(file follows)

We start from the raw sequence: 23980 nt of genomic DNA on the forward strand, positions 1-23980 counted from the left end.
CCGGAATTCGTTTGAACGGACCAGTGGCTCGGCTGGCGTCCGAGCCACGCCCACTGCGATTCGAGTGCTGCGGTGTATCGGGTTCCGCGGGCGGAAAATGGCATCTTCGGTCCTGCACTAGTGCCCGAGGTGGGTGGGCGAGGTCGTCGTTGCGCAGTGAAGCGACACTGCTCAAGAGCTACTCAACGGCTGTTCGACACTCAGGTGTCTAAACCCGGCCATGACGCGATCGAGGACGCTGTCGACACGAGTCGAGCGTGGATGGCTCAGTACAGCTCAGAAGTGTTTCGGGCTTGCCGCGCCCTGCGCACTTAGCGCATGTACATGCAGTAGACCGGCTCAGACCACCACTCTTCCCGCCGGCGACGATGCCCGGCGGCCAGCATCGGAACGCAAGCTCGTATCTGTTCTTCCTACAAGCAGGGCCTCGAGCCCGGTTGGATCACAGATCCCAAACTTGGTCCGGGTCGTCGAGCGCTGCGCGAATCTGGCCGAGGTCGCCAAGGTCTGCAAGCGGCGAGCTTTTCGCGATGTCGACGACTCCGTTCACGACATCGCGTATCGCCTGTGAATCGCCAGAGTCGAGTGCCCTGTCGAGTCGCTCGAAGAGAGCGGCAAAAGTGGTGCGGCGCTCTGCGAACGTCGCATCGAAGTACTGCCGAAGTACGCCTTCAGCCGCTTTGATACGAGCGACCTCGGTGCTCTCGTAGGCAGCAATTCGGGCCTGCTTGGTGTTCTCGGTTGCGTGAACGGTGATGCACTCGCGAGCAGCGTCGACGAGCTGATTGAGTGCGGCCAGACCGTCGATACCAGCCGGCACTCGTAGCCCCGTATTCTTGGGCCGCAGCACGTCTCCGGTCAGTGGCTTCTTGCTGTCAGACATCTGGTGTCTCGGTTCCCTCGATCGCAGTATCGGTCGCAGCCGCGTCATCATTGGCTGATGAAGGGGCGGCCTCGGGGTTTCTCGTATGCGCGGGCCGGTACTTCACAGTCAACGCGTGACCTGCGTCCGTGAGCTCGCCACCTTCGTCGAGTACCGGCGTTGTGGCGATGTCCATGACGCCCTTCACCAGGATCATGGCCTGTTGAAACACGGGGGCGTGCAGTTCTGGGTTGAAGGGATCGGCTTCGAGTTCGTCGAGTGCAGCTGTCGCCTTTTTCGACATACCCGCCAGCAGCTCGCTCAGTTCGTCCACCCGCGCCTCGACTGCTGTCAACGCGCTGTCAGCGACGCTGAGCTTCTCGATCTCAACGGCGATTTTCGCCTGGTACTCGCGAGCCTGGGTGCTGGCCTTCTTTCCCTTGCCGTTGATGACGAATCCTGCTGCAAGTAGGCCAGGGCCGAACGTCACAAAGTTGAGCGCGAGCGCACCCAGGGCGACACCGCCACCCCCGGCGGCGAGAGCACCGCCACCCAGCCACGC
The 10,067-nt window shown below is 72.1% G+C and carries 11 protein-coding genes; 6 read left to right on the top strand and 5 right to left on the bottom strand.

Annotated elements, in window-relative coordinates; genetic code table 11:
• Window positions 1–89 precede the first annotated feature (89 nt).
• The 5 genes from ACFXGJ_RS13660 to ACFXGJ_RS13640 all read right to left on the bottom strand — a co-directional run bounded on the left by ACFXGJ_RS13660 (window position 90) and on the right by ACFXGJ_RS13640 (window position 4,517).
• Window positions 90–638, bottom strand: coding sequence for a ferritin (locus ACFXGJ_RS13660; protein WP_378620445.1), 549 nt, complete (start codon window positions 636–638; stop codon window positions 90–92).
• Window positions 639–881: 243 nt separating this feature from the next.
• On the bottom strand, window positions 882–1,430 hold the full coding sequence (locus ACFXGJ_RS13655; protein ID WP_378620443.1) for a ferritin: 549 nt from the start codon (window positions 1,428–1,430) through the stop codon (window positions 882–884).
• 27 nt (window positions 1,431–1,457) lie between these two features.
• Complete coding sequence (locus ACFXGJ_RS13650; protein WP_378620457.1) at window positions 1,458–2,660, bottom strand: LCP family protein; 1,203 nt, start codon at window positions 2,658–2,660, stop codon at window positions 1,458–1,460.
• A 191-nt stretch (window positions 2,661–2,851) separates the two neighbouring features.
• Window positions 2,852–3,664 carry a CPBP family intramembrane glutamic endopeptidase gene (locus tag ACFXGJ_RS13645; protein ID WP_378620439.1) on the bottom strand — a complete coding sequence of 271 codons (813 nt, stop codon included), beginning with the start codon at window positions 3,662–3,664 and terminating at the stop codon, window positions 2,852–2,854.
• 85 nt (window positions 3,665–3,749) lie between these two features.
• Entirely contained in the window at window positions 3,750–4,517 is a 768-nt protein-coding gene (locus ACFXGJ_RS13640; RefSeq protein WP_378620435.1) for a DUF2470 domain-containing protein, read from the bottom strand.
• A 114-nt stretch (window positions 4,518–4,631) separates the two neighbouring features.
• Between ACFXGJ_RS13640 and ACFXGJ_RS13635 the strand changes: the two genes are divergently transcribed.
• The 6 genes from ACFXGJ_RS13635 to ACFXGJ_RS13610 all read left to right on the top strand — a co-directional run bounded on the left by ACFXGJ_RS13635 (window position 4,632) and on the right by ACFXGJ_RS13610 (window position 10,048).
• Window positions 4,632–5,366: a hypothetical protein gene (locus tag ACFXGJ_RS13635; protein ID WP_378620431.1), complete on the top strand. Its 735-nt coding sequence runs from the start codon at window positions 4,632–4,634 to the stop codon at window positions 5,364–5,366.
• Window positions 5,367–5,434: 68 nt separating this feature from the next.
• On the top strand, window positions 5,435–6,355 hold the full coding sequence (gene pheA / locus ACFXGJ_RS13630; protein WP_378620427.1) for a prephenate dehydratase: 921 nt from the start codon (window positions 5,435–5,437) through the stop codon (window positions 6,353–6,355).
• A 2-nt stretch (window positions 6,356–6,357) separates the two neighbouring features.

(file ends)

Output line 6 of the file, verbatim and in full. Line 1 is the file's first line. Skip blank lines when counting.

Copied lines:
• The 5 genes from ACFXGJ_RS13660 to ACFXGJ_RS13640 all read right to left on the bottom strand — a co-directional run bounded on the left by ACFXGJ_RS13660 (window position 90) and on the right by ACFXGJ_RS13640 (window position 4,517).